In recent years the church has distanced itself from those ideas, however. Though the ‘Gospel Topics’ essay (similar to Catholic Dogma) they produced on the issue falls short of explicitly declaring the past practice a human mistake, though it doesn’t reject that possibility, either. Once believed to be a divinely appointed doctrine, then, the racial restriction is now mostly seen as a bygone, if uncomfortable, error.
Could the same conclusion ever be reached with Mormonism’s other defining nineteenth-century practice, polygamy?
Again, the biggest stumbling block is D&C 132. Like modern adherents of just about every other religion, modern Mormons have become increasingly capable, if begrudgingly so, at ignoring uncomfortable statements, beliefs, and practices of past leaders when they clash with modern priorities. But the presence of a written revelation makes it a much more difficult issue.
The document created to convert a single person in 1843, then, is the largest reason millions of members in 2020 are still forced to wrestle with the practice.
History could have turned out differently: Emma Smith could have decided not to put up a fight; Hyrum Smith could have decided not to convert to the doctrine and become its most zealous defender; Joseph Smith could have refused to dictate a word; those who followed the Smiths could have chosen to not canonize the text. Yet because these decisions were made, July 12, 1843, remains one of the most consequential dates in Mormon history, and the LDS Church continues to deal with the fallout of the events that took place that summer morning.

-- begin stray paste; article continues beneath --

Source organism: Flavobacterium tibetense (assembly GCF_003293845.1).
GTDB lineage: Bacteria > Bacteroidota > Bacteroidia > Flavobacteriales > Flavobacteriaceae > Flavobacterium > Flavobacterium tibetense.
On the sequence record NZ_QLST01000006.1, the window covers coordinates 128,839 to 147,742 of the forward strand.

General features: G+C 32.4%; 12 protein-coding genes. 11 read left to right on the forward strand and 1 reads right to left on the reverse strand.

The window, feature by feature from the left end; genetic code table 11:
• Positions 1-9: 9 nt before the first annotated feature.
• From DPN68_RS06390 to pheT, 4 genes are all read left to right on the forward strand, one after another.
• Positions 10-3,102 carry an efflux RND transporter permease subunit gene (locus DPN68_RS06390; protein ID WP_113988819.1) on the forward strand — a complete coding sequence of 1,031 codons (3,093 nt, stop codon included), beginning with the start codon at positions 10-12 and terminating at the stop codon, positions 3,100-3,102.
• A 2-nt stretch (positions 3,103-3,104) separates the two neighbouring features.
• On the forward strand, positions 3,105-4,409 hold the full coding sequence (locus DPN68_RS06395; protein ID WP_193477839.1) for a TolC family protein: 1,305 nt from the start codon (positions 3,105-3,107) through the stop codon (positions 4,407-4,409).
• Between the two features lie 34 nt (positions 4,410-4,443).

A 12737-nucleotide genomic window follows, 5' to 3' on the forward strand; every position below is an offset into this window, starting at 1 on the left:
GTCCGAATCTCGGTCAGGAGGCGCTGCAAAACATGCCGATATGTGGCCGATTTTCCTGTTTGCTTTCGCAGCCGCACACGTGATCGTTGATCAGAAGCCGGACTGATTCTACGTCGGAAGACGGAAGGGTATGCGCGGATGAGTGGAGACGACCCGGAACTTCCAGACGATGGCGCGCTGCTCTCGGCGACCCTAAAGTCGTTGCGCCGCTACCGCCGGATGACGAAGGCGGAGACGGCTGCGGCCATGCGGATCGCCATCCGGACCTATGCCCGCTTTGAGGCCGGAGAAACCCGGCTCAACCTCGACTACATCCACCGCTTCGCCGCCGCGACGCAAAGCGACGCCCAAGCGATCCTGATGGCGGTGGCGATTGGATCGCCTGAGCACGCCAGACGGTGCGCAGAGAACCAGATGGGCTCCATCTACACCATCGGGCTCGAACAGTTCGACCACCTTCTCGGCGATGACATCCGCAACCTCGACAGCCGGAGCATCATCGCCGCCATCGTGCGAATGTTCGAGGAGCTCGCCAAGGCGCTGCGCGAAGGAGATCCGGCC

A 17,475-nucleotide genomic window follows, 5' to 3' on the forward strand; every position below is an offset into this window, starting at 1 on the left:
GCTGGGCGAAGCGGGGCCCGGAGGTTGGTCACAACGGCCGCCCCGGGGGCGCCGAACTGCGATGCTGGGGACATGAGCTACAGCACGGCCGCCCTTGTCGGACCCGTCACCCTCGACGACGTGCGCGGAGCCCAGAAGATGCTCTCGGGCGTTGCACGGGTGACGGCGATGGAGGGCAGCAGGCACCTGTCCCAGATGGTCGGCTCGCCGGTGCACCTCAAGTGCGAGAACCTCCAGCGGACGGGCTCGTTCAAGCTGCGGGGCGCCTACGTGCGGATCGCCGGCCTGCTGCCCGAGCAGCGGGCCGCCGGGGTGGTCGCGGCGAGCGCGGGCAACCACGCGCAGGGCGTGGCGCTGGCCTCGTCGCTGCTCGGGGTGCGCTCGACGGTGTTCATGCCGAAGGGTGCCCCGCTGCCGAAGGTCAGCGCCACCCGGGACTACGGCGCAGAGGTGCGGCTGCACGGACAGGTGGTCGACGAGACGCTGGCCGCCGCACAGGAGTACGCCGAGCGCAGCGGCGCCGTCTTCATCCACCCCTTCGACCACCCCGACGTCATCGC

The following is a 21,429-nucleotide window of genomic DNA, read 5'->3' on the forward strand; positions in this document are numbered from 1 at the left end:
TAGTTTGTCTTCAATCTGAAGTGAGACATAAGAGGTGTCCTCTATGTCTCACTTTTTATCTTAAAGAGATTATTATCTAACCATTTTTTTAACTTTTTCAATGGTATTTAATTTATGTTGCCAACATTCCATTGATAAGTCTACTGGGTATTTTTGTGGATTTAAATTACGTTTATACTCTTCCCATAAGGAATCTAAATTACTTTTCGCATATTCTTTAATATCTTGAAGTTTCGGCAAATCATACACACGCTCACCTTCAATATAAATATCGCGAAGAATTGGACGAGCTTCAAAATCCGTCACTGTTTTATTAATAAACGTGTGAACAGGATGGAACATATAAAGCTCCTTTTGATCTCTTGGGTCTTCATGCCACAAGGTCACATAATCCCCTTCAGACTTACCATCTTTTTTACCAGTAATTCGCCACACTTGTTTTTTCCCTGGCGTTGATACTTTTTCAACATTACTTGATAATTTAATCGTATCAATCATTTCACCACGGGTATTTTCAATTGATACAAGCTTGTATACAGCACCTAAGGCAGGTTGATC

Modern Mormonism prides itself on its doctrine of an open canon—the belief that the corpus of scripture can be expanded and augmented by modern-day proclamations from prophetic leaders. But what happens when contemporary values, like gender equality and monogamous marriage, clash with canonized doctrines, like polygamy? Can the faith ever revoke canonized teachings, or would such a move strip their leaders of necessary authority?
The LDS tradition points toward a flexible future predicated upon revelatory intervention. But until Mormons find a way to simultaneously engage the legacies of their past—including Smith’s revelation on polygamy—contemporary Saints will live in a state of constant anxiety.